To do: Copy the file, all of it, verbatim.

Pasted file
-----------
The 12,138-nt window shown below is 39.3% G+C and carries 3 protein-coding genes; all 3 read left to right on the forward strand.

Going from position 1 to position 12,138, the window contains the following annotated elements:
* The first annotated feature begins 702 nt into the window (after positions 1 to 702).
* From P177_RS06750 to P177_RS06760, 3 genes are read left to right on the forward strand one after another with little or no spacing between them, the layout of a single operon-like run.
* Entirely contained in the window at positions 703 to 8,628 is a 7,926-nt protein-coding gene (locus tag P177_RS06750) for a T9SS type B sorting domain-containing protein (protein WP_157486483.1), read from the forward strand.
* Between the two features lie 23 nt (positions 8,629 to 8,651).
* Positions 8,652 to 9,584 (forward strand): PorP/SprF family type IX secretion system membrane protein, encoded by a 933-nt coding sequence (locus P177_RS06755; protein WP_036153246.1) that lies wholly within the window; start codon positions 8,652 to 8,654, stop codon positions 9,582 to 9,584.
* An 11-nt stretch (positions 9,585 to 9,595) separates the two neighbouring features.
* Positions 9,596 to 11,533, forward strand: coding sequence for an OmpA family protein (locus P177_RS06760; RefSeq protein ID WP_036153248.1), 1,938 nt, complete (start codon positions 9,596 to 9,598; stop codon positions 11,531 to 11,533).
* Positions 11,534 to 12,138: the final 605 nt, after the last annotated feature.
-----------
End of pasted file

The 12,138-nt window shown below is 39.3% G+C and carries 3 protein-coding genes; all 3 read left to right on the forward strand.

Going from position 1 to position 12,138, the window contains the following annotated elements:
* The first annotated feature begins 702 nt into the window (after positions 1 to 702).
* From P177_RS06750 to P177_RS06760, 3 genes are read left to right on the forward strand one after another with little or no spacing between them, the layout of a single operon-like run.
* Entirely contained in the window at positions 703 to 8,628 is a 7,926-nt protein-coding gene (locus tag P177_RS06750) for a T9SS type B sorting domain-containing protein (protein WP_157486483.1), read from the forward strand.
* Between the two features lie 23 nt (positions 8,629 to 8,651).
* Positions 8,652 to 9,584 (forward strand): PorP/SprF family type IX secretion system membrane protein, encoded by a 933-nt coding sequence (locus P177_RS06755; protein WP_036153246.1) that lies wholly within the window; start codon positions 8,652 to 8,654, stop codon positions 9,582 to 9,584.
* An 11-nt stretch (positions 9,585 to 9,595) separates the two neighbouring features.
* Positions 9,596 to 11,533, forward strand: coding sequence for an OmpA family protein (locus P177_RS06760; RefSeq protein ID WP_036153248.1), 1,938 nt, complete (start codon positions 9,596 to 9,598; stop codon positions 11,531 to 11,533).
* Positions 11,534 to 12,138: the final 605 nt, after the last annotated feature.